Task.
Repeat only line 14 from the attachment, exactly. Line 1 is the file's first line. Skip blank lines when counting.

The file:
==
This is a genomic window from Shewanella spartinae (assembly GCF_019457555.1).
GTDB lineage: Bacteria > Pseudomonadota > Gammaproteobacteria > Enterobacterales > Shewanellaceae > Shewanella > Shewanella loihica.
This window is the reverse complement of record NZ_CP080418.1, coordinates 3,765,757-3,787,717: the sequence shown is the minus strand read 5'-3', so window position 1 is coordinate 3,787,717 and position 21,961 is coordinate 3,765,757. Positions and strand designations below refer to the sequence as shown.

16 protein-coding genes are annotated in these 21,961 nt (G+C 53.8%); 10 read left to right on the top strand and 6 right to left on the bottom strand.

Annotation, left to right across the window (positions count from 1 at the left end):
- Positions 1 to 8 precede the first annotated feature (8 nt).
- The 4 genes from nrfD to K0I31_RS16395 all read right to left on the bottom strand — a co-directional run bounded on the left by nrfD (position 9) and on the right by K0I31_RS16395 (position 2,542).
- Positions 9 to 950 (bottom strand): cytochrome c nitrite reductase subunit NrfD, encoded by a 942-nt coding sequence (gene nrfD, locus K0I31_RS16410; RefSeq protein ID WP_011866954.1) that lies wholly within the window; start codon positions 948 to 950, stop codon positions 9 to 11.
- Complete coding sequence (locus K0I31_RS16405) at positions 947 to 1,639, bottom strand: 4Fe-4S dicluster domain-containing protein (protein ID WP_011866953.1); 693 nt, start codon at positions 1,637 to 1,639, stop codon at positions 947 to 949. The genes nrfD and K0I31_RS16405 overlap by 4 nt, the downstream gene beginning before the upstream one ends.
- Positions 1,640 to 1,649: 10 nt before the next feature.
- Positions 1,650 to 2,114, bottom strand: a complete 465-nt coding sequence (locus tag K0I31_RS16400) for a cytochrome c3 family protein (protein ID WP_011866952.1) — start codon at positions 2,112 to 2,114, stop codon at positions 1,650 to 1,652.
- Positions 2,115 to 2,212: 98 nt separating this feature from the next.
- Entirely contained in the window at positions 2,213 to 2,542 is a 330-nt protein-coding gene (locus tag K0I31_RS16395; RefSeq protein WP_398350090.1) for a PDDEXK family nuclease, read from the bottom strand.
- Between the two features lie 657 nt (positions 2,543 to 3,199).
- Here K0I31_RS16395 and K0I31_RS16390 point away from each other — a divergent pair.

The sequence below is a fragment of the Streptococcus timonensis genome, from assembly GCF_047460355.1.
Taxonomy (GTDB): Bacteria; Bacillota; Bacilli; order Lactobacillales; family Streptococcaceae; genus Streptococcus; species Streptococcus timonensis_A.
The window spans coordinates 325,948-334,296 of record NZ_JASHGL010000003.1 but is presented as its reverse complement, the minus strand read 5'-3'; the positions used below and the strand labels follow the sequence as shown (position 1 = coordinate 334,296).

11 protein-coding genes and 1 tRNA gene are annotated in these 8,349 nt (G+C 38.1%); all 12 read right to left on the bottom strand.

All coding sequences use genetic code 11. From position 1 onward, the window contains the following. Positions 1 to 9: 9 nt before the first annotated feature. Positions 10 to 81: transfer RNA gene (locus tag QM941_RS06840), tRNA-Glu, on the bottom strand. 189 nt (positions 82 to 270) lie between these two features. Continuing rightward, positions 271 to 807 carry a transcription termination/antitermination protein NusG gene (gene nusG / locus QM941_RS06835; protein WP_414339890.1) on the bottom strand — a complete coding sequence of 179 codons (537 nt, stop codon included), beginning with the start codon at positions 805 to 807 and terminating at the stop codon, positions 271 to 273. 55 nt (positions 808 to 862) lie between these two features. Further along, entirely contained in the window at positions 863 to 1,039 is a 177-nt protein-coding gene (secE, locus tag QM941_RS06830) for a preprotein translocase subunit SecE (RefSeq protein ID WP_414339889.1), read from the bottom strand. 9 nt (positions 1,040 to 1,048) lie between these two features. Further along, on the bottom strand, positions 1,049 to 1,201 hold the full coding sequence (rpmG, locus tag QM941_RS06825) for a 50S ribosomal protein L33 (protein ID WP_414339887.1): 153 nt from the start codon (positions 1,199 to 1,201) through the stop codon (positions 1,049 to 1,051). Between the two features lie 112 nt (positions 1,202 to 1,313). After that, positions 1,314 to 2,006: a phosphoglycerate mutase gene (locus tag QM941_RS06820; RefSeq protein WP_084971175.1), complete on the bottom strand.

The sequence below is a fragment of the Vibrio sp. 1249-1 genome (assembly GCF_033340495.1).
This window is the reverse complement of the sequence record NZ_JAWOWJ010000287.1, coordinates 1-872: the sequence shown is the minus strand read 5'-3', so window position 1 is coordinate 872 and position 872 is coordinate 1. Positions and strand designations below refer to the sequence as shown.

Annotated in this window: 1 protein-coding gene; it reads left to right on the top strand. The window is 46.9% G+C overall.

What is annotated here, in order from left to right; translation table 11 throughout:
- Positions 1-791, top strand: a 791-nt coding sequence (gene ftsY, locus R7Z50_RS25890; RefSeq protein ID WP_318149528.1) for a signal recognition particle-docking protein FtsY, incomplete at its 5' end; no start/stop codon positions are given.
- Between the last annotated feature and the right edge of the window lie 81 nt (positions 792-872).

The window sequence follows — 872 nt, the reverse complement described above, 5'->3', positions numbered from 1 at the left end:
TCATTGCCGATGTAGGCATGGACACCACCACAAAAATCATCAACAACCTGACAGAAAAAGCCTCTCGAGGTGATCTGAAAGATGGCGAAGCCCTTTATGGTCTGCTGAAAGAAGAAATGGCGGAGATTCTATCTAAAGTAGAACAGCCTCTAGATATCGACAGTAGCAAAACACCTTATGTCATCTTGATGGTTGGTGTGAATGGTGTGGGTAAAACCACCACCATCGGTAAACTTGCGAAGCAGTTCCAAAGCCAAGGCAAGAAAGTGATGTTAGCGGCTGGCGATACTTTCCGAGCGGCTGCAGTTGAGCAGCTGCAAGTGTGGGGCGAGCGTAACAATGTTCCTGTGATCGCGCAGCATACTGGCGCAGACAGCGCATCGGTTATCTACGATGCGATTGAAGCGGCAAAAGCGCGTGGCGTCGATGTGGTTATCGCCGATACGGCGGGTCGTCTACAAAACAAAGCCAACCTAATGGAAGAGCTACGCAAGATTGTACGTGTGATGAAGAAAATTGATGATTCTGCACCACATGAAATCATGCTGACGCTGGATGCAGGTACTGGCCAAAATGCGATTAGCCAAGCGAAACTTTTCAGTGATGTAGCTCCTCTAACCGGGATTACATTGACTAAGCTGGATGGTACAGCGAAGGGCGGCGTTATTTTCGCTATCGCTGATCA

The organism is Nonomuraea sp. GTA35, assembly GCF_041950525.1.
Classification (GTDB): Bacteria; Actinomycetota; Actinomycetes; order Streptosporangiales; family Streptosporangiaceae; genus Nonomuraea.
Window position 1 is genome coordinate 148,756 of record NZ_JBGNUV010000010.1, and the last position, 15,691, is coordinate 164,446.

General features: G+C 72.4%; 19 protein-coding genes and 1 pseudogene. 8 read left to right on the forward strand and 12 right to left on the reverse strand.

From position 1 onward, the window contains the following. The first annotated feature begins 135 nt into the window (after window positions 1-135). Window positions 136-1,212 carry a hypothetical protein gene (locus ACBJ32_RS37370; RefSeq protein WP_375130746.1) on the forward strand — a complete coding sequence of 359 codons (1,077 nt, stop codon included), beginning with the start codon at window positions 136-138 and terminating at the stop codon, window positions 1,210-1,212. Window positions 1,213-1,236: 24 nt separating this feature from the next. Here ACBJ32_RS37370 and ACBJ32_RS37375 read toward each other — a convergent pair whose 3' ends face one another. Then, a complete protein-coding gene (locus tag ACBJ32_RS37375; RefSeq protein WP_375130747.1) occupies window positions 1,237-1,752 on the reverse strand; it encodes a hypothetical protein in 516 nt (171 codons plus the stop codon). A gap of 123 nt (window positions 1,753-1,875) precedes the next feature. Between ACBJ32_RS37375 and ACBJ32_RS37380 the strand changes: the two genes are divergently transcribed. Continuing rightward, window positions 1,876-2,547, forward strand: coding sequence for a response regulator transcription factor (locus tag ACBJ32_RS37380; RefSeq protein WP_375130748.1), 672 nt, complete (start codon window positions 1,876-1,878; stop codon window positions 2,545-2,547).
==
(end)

- Between the two features lie 657 nt (positions 2,543 to 3,199).